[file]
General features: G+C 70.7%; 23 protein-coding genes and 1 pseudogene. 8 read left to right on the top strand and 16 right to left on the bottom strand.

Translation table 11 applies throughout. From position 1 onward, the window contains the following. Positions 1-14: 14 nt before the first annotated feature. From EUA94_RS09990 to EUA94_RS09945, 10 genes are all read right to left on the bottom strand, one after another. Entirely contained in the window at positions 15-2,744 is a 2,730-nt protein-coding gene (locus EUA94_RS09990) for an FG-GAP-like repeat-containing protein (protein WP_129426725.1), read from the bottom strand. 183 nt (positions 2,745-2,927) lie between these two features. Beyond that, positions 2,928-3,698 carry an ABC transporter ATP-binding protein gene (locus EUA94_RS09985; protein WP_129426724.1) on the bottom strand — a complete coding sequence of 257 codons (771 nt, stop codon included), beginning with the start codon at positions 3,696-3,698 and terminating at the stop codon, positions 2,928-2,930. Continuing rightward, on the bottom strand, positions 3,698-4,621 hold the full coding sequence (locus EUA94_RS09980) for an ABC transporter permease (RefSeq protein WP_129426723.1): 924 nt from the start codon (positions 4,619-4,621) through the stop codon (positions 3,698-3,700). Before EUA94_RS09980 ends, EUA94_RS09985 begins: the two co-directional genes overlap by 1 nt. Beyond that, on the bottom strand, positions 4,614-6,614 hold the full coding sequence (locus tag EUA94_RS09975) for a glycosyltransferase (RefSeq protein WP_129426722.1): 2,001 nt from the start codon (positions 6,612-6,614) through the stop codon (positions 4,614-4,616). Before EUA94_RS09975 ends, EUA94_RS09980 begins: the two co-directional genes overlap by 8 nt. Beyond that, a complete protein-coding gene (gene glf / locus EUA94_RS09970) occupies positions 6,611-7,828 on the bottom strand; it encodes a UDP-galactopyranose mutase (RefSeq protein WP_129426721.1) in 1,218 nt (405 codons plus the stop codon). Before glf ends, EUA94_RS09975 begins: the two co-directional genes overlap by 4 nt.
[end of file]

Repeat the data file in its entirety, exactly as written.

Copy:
General features: G+C 70.7%; 23 protein-coding genes and 1 pseudogene. 8 read left to right on the top strand and 16 right to left on the bottom strand.

Translation table 11 applies throughout. From position 1 onward, the window contains the following. Positions 1-14: 14 nt before the first annotated feature. From EUA94_RS09990 to EUA94_RS09945, 10 genes are all read right to left on the bottom strand, one after another. Entirely contained in the window at positions 15-2,744 is a 2,730-nt protein-coding gene (locus EUA94_RS09990) for an FG-GAP-like repeat-containing protein (protein WP_129426725.1), read from the bottom strand. 183 nt (positions 2,745-2,927) lie between these two features. Beyond that, positions 2,928-3,698 carry an ABC transporter ATP-binding protein gene (locus EUA94_RS09985; protein WP_129426724.1) on the bottom strand — a complete coding sequence of 257 codons (771 nt, stop codon included), beginning with the start codon at positions 3,696-3,698 and terminating at the stop codon, positions 2,928-2,930. Continuing rightward, on the bottom strand, positions 3,698-4,621 hold the full coding sequence (locus EUA94_RS09980) for an ABC transporter permease (RefSeq protein WP_129426723.1): 924 nt from the start codon (positions 4,619-4,621) through the stop codon (positions 3,698-3,700). Before EUA94_RS09980 ends, EUA94_RS09985 begins: the two co-directional genes overlap by 1 nt. Beyond that, on the bottom strand, positions 4,614-6,614 hold the full coding sequence (locus tag EUA94_RS09975) for a glycosyltransferase (RefSeq protein WP_129426722.1): 2,001 nt from the start codon (positions 6,612-6,614) through the stop codon (positions 4,614-4,616). Before EUA94_RS09975 ends, EUA94_RS09980 begins: the two co-directional genes overlap by 8 nt. Beyond that, a complete protein-coding gene (gene glf / locus EUA94_RS09970) occupies positions 6,611-7,828 on the bottom strand; it encodes a UDP-galactopyranose mutase (RefSeq protein WP_129426721.1) in 1,218 nt (405 codons plus the stop codon). Before glf ends, EUA94_RS09975 begins: the two co-directional genes overlap by 4 nt.